Originally posted in amorphologyologyism.wordpress.com on 14 November 2011.
Rather than go to the Gym on Mondays, I often go instead to Scottsdale Fashion Square for a brisk one hour walk, after which I wind down with a half hour of hands-on window shopping. Today was just such a day. I had a very tight schedule and this would save ninety minutes. The one hour walk seemed more like fifteen minutes; perhaps, because I kept getting ideas and not wanting to interrupt the walk, I’d stop only for a minute and jot down a key word or two. Or three. At last, my hour was up and here before me was a lone leather couch in front of Barney’s New York. (When I visit Barney’s I get this creepy feeling that there are five or six sales people hidden behind a fern watching my every move.)
Rested, I move on.
First store: Macy’s. I was handling a plaid shirt of wool flannel. It bore the Polo guy on the chest and I was thinking that I really like the quality and the traditional styling of Polo garments and that it seemed a shame to pay double what the garment was worth simply because of the label and then to spend another ten dollars to have the label removed. As I muttered to myself an attractive young lady of twenty-seven and a half or so edged toward me with a glowing smile on her lips and said to me “Are you finding everything okay?”
We talked for a minute and I went on my way, thinking as I walked, “that young lady needs to take a course in Customer Service” And I remembered some of the insanely original things I had done and said in earlier days in my own retail stores in order to encourage intimacy and leave the customer feeling that they were not intruding, and that this could be their home away from home if they liked this place and then I’d get out of their way.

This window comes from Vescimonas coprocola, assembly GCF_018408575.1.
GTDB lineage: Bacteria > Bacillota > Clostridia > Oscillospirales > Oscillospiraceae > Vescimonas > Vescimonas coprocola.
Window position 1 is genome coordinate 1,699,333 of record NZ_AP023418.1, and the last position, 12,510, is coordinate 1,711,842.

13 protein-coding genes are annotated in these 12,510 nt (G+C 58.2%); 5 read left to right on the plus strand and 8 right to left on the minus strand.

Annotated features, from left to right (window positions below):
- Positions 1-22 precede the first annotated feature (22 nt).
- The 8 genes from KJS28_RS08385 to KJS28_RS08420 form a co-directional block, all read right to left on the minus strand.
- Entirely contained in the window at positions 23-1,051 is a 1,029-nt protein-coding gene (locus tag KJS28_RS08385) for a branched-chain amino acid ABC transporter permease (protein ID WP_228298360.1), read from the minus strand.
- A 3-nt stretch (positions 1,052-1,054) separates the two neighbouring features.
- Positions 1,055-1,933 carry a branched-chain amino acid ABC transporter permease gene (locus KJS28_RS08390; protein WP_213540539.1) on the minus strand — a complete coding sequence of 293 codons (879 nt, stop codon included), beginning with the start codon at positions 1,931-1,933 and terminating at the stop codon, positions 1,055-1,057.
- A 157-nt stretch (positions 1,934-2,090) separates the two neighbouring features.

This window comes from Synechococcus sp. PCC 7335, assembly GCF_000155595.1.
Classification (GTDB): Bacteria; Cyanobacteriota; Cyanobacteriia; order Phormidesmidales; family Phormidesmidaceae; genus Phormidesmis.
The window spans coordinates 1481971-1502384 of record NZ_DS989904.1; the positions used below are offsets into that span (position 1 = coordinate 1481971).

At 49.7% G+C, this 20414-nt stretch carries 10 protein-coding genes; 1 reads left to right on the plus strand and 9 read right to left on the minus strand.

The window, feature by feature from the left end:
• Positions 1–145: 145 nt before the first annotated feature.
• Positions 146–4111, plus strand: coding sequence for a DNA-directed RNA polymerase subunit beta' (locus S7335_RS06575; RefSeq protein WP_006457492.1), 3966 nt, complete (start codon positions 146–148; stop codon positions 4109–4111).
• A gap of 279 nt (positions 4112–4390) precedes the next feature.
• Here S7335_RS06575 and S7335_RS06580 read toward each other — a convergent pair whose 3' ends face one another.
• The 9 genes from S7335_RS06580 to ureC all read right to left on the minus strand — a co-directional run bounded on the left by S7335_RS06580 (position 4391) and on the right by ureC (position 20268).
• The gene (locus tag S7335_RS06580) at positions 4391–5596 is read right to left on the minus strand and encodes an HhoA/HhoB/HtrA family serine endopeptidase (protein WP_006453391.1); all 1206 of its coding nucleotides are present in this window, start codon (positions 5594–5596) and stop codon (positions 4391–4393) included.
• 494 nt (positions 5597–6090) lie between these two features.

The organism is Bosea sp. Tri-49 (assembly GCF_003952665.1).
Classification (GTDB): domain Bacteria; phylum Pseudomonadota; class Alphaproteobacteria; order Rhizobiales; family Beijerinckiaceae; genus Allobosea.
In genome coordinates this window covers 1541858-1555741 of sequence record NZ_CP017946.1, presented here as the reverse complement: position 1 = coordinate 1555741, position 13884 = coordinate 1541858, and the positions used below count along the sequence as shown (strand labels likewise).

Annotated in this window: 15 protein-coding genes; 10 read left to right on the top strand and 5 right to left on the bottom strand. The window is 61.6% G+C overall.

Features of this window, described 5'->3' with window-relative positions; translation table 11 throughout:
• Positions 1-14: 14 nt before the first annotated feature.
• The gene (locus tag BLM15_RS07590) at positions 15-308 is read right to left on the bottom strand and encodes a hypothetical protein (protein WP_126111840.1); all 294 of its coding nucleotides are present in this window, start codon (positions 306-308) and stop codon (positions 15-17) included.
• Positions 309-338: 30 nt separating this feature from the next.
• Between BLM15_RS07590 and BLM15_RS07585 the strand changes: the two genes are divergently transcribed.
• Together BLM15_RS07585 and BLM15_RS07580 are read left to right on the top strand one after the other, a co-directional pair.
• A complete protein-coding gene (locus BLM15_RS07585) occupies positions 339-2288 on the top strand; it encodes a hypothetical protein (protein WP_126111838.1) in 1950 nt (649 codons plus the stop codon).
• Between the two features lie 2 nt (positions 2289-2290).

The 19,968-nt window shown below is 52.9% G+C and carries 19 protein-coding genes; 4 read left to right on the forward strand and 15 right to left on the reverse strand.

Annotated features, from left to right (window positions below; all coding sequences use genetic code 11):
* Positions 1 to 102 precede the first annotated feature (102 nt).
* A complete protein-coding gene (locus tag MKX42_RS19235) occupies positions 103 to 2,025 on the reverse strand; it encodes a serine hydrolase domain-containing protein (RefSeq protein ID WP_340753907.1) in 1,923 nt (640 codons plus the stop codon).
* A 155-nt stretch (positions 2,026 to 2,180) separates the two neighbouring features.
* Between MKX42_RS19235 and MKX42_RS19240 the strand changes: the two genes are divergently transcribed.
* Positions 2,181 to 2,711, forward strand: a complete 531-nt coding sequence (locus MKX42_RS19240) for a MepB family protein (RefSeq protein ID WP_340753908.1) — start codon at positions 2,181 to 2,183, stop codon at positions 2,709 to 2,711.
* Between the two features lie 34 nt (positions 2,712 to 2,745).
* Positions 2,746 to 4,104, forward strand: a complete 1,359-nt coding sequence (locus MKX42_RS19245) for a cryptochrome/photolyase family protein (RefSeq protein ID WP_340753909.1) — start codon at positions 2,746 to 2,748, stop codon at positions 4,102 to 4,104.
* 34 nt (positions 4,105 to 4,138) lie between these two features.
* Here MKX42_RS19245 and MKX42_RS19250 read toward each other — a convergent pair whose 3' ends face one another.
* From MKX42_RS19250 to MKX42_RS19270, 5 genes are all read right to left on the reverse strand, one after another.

I walked into Dillard’s and was examining white dress shirts. I knew exactly what I wanted and I knew exactly where to find them. A mature lady of normal girth and a more controlled smile than that of the young lady at Macy’s; a smile which said little and hinted at a surprise or two faded as she said to me “Are you finding everything okay?”
I told her what I wanted. She inspected the shirt I was wearing as I explained that I was shopping for two more just like it with a fifteen inch collar and a thirty-three inch sleeve. She quickly informed me that Dillard’s no longer sold this shirt and then attempted to up-sell me. I thanked her for her assistance after telling her that I did not want a substitute. I did not tell her that I had already found the shirts that I’d been looking for.
I walked to the Food court and visited with an old friend who managed one of the restaurants there and then continued for one last look at Macy’s.
As I walked toward Men’s Suits the young lady with whom I had spoken earlier walked over to me and said “Hi”.”
“Much better” I thought.
“You know, I meant to ask you earlier, ‘where did you buy that shirt you’re wearing’. It’s beautiful. That is no ordinary white dress shirt. The unusual weave, the way the fabric falls without that stiff look that dress shirts usually have when they come back from the cleaners. Is it hand laundered?”
We finished our conversation in the food court. Muriel is actually almost thirty, has never married and wants to be a store manager in four years. I really like my new shirt.